These times call for bold and audacious thinking, not a timid allegiance to the status quo. To truly elevate your customer experiences, lean hard into those points of brand differentiation you’ve identified, even if it takes you in new directions.“These times in #B2Bmarketing call for bold and audacious thinking, not a timid allegiance to the status quo.” — Nick Nelson @NickNelsonMN Click To Tweet
These types of experiments could be perceived as risks, but I’d argue (and so would Sally, I bet) that the biggest risk lies in stagnating. So long as you’re tethering your experimentation to broader customer-driven movements like these, you can be confident your brand won’t be left behind:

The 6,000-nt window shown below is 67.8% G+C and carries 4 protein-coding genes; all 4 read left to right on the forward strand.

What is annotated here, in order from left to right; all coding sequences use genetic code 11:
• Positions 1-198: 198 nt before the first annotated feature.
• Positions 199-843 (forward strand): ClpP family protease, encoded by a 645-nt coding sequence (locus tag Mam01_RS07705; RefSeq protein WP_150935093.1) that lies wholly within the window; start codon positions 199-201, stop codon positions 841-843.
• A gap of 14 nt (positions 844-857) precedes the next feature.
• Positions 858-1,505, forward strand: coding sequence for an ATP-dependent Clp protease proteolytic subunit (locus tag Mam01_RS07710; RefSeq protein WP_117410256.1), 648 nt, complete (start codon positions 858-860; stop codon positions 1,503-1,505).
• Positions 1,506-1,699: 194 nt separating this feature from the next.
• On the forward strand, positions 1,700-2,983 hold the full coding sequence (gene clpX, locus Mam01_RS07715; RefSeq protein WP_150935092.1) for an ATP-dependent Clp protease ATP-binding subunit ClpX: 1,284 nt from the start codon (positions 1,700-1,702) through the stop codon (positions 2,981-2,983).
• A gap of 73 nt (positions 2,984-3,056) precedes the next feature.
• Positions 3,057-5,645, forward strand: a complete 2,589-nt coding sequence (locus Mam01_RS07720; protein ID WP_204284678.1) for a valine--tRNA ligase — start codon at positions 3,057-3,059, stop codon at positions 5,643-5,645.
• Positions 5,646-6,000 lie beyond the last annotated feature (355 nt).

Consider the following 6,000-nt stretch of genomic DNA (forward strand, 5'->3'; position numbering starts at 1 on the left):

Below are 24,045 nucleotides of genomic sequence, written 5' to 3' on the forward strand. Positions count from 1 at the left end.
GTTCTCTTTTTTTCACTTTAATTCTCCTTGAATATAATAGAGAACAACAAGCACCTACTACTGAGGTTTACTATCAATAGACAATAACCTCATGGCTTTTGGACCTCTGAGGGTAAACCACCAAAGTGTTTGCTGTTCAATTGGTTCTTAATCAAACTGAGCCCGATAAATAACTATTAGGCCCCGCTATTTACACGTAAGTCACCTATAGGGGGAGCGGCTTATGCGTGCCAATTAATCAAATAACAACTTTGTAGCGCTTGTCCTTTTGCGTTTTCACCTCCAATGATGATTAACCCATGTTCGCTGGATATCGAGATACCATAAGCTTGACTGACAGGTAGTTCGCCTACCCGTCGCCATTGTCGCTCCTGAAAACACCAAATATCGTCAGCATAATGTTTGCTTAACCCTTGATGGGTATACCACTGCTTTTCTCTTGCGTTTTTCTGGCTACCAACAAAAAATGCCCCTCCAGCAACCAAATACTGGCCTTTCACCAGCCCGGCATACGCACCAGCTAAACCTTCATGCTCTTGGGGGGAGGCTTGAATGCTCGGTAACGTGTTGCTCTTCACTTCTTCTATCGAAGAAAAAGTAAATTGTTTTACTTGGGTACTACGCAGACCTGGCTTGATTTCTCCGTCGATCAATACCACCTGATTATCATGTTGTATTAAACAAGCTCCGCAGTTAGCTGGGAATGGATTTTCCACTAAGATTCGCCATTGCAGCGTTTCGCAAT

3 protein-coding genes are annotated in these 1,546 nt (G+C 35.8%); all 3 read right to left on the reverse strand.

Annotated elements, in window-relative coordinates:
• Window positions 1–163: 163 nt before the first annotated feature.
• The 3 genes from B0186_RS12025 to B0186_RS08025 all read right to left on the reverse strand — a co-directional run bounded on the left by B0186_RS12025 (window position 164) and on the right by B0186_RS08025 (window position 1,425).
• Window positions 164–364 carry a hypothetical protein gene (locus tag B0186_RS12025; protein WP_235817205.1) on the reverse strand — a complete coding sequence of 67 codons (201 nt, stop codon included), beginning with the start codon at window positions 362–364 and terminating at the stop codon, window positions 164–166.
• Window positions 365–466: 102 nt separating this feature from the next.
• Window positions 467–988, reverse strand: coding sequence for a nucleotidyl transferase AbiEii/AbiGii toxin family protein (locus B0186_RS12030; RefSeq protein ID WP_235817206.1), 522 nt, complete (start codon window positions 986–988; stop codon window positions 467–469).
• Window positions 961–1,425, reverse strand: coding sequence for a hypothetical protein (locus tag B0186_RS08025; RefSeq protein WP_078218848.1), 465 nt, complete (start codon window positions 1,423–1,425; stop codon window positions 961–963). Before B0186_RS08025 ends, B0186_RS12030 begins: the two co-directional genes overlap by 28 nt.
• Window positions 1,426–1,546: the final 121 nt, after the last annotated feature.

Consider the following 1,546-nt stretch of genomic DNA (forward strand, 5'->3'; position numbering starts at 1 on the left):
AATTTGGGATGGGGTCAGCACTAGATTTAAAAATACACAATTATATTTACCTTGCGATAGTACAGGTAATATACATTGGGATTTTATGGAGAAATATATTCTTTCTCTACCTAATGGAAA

- Use emerging technologies and platforms to deliver dynamic interactive experiences that engage users.
- Incorporate inclusive messaging and creative to reflect increasingly diverse audiences.
- Tap into the community-building power of social and influencers. (According to a recent report, B2B marketers cite social media as the most effective digital channel.)
- Optimize your experiences for mobile and remove accessibility barriers.
- Put your brand’s purpose and values forward.
The bar is raised for breaking through with customer experiences in this densely populated digital brand landscape. Ready to meet the challenge?
* Disclosure: LinkedIn Marketing Services is a TopRank Marketing client